Linda Kirkman wants to talk to you about sex.
In fact, the Bendigo sexologist thinks doing so could help make the world a better place.
Sitting outside a Bendigo cafe, she describes with glee how two friends, long without partners, recently began new relationships.
“They’re loved up, they are transformed,” she said.
“They’ve gone from being grumpy to being happy.”
It is that sort joy she hopes to spark from her consulting room in central Bendigo, the place she meets singles and couples, of all genders, to talk about their love lives. They come to her with a range of problems, or questions.
“Mismatched libidos are a thing for a lot of people,” she said.
“I also see young women who want sounding boards to bounce off about where to go with their relationships.
“People who are single and don’t know how to find a relationship come to me, all sorts of things.”
Dr Kirkman appears comfortable detailing the ins and outs of her job at a table outside one of Bendigo’s more popular cafes, not worried about what prying ears at nearby tables might think.
The idea that sex is not shameful - far from it, in fact - is central to her work.
Asked how she came to be so at ease with a subject matter others might view as racy, she said curiosity struck from a young age.
Sex was, she said, a “taboo mystery”, one she became determined to better understand.
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At 14, she became enamored with the musical Hair, which she saw while visiting her older sister in Sydney.
Three times she caught the overnight train to the harbour city, watching a nubile Marcia Hines and her castmates disrobe in front of the audience.
“The lengths you’d go to see people with their clothes off,” Dr Kirkman said with a laugh.
“I’m a baby boomer, and growing up in that openness was important.”
While she described her upbringing as conservative, she said her general practitioner father was open about sex and sexuality. She also grew up without brothers and was educated in an all-girls school in Melbourne, something Dr Kirkman believes might have allowed her to avoid being “shoehorned” into roles men typically expected women to fit.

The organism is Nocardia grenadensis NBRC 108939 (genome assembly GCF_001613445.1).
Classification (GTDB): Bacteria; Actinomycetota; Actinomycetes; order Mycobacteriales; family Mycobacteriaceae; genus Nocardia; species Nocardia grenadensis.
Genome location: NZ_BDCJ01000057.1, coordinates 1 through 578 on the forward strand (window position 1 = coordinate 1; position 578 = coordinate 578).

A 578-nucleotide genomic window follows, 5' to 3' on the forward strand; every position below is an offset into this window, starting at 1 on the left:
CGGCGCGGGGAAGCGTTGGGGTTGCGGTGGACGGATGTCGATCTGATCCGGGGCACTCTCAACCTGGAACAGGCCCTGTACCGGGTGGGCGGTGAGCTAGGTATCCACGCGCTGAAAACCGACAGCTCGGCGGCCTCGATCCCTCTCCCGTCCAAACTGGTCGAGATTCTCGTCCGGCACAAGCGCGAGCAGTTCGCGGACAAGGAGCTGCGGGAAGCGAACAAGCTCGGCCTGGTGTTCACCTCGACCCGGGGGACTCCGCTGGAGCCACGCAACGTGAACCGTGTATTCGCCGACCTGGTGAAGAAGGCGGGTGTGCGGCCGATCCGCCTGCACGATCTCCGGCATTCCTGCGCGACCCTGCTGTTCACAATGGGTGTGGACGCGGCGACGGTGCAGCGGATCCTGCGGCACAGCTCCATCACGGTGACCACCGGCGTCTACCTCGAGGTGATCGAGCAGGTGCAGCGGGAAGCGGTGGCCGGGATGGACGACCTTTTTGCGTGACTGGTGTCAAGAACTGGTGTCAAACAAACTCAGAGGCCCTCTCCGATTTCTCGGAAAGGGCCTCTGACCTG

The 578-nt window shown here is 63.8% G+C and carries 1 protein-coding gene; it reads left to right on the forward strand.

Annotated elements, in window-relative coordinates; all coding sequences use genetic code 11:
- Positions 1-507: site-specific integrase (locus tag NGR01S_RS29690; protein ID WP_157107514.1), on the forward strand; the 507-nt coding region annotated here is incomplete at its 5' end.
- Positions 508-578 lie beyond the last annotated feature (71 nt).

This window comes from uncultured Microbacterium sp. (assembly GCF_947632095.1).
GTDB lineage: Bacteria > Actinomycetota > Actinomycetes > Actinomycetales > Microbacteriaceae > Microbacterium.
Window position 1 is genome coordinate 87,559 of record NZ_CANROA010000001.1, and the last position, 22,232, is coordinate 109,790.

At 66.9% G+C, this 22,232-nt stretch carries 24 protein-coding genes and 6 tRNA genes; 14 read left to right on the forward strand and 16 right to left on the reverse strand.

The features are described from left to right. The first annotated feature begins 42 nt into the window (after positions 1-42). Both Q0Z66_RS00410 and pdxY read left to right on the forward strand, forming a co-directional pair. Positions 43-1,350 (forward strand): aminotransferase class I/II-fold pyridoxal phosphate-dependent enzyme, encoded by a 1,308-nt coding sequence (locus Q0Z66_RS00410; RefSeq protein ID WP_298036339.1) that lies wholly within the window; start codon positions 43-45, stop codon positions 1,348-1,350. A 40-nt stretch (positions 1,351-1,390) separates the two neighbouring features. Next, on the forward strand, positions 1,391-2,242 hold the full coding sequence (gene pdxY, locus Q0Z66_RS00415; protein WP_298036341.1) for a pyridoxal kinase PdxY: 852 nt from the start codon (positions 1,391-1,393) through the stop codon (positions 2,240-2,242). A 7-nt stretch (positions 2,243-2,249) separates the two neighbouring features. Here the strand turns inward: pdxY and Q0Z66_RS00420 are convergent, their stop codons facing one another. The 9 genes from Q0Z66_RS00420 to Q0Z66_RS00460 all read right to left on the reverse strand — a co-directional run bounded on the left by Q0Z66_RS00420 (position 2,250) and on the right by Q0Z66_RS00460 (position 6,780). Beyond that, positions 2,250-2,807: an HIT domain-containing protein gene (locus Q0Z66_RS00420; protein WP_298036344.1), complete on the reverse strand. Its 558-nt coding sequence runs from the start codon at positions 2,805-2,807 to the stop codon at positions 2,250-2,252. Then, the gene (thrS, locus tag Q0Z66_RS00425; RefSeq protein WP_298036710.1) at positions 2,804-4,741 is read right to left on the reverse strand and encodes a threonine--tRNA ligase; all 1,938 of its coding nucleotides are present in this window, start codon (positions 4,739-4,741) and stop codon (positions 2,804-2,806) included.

“I think if I had fit beautifully into that heteronormative mould, I wouldn’t have been particularly interested,” she said.
“But because that didn’t gel right, I went exploring.
“‘Teach what you most need to learn’.”
Changing the script
Dr Kirkman is quick to clarify that working as a sexologist did not mean she had an “outrageously rampant” sex life herself.
But she has torn up the “heteronormative sexual script” others might expect her to perform.
Listening to her talk, you would be forgiven for thinking Dr Kirkman was discussing theatre: words like “script” and “perform” seem more at home on stage than in the bedroom.
But sex was a type of performance, she said.
Dr Kirkman said many people’s sex lives operated according to a kind of pre-ordained game plan, a prescribed set of acts, often in a rigid order, to which people were expected to adhere.
In heterosexual couplings, the game plan's final goal tended to be gratification for the male partner.
But that is not how things needed to play out, the sexologist insisted. The script could be re-written.
Communication was key: people should be able to say “no”, or “not like that” – and education and practice on receiving a “no” with kind respect was a vital for its success. Government policy and legislation should ensure everyone – men and women, LGBTI people – had the opportunity to make the right choices for them.
Dr Kirkman attributed the discomfort some people associated with discussing sex and their sexuality to a fear of the unknown.
“If you’re questioning your parents or your religion or your community, that’s really big and it’s really scary,” she said.
“It’s all too terrifying; they’re afraid of change, so it’s easier to condemn it than to open up to it.”
But for others, these days were the beginning of a personal, sexual revolution. She recalls a client from another culture who once feared sex outside marriage would see him murdered.
With Dr Kirkman’s help, those fears were dissipating. She was excited to watch those shifts continue.
“There’s a whole lot of people who are exploring the most amazing openness and diversity, and exploring their own gender, when they may not have ever had the safety to do that before.”